"We're not just going to make a World of Warcraft clone out of it," he stresses, adding, "we certainly believe we have identified some opportunities as to where this space is likely to be in the next three to five years," but asked to elaborate on just what those chinks in the armor might be, Flock laughs that, at this point, it "wouldn't be prudent."

Those international aspirations are part of THQ's plan for the license, as well, though, "particularly in Europe," says Flock, "where Games Workshop is based, and where Warhammer 40,000 has been a very strong property. We also have interest in the far east side, too -- it'll be a global launch."

Asked if World of Warcraft's overwhelming success in the MMO sphere was a burden to any new competition, Flock countered that the company sees it instead as "an opportunity and a challenge."

"I think they've done a great job building out this market, and making a lot more people aware of it with a very consumer friendly game," but, he adds, recalling earlier comments by THQ CEO Brian Farrell that entering the MMO space is a matter of timing a product when its competitors are on a "downward slope," "I think five to seven years will be a good run for them."

With World of Warcraft's success having been due, in part, to taking an RTS, a traditionally hardcore genre, and making its universe accessible to a general audience, we ask if the company plans to do the same with Warhammer 40,000, or if THQ is comfortable targeting the game at more hardcore players.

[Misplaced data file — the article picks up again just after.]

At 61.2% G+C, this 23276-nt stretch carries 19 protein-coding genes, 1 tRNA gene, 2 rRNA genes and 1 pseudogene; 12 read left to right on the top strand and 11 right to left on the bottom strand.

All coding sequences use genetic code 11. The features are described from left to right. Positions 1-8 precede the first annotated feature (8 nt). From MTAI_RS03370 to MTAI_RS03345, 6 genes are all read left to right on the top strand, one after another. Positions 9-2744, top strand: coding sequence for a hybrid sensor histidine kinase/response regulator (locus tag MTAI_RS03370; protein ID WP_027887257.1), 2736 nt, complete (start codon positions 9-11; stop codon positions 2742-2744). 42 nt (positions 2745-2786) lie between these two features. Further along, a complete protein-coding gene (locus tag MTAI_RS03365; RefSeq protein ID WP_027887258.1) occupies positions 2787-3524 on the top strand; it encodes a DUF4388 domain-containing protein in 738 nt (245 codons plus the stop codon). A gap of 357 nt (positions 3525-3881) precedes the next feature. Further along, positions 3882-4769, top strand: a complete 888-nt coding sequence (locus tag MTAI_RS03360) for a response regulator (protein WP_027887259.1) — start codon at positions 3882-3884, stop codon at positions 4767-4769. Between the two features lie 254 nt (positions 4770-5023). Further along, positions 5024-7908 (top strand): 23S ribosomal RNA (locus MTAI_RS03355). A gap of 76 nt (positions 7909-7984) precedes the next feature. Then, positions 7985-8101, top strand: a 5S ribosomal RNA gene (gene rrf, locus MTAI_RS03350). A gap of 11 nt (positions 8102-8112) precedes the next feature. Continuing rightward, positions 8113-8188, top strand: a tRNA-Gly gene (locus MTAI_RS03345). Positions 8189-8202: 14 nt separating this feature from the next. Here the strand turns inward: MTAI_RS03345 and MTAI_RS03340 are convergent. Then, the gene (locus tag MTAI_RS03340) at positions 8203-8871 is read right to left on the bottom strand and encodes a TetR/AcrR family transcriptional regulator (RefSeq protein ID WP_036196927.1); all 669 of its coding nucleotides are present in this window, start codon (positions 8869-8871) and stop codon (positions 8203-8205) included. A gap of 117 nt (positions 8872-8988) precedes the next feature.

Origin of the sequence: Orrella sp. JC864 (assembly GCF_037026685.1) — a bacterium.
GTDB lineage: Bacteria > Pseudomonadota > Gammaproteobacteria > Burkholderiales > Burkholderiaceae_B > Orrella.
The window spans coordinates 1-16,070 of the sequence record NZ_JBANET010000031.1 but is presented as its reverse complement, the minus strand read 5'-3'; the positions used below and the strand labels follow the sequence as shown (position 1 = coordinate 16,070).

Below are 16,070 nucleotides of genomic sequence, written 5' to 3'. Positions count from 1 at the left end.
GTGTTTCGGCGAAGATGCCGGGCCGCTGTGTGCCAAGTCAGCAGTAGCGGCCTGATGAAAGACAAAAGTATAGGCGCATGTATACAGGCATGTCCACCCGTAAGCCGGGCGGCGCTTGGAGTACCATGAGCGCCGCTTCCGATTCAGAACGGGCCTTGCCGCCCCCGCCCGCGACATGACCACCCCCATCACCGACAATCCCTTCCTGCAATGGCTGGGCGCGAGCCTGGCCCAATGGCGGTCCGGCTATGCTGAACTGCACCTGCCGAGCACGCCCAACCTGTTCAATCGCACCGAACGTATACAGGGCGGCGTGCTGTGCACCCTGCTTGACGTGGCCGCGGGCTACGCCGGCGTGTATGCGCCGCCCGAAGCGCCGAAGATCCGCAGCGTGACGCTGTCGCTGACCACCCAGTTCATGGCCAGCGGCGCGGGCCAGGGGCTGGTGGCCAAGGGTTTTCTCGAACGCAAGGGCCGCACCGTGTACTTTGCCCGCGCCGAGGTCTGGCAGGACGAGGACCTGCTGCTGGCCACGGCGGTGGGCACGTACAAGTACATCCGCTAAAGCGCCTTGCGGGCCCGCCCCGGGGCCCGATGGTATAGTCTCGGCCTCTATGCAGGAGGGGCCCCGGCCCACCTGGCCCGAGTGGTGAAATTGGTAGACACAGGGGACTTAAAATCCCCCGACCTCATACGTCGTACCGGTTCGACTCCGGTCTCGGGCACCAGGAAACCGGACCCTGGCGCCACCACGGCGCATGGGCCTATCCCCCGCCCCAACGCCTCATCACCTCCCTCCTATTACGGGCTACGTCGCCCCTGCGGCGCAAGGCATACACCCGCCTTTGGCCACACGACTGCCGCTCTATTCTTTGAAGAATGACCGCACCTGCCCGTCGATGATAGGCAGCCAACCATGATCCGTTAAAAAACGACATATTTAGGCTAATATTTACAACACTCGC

"No, we hope it will be a mainstream product," says Flock, but, he says, "I don't know that Warhammer 40,000 is necessarily that hardcore. It's a hobbyist game, but there are tens of thousands of players worldwide."

"We're not out to replace World of Warcraft," he reiterates, "we think we have a unique offering in the same category that will get its own share of attention if we deliver properly on the gameplay mechanics we'll build our own audience."

Asked if he thinks the space has grown to integrate console MMOs as well, he pauses: "That's a good question," he says, "but I don't think we're ready to talk about what our plans are in terms of format. I don't think the console MMO market is there right now, but I think everybody sees it coming at some point, and there's certainly some efforts going on that we're aware of in that space."

Finally, we wonder why THQ decided to enter the space with the Warhammer 40,000 license versus an original IP, which Flock puts down to a matter of audience: "I think it has to be the right license, in the sense that Warhammer 40,000 really does hit that hardcore MMO gaming sector -- certainly within the industry, and within the development community."

And, we ask, is there still interest within THQ in building out an MMO based on original IP? "Yes, there is," says Flock, "do you have an idea?"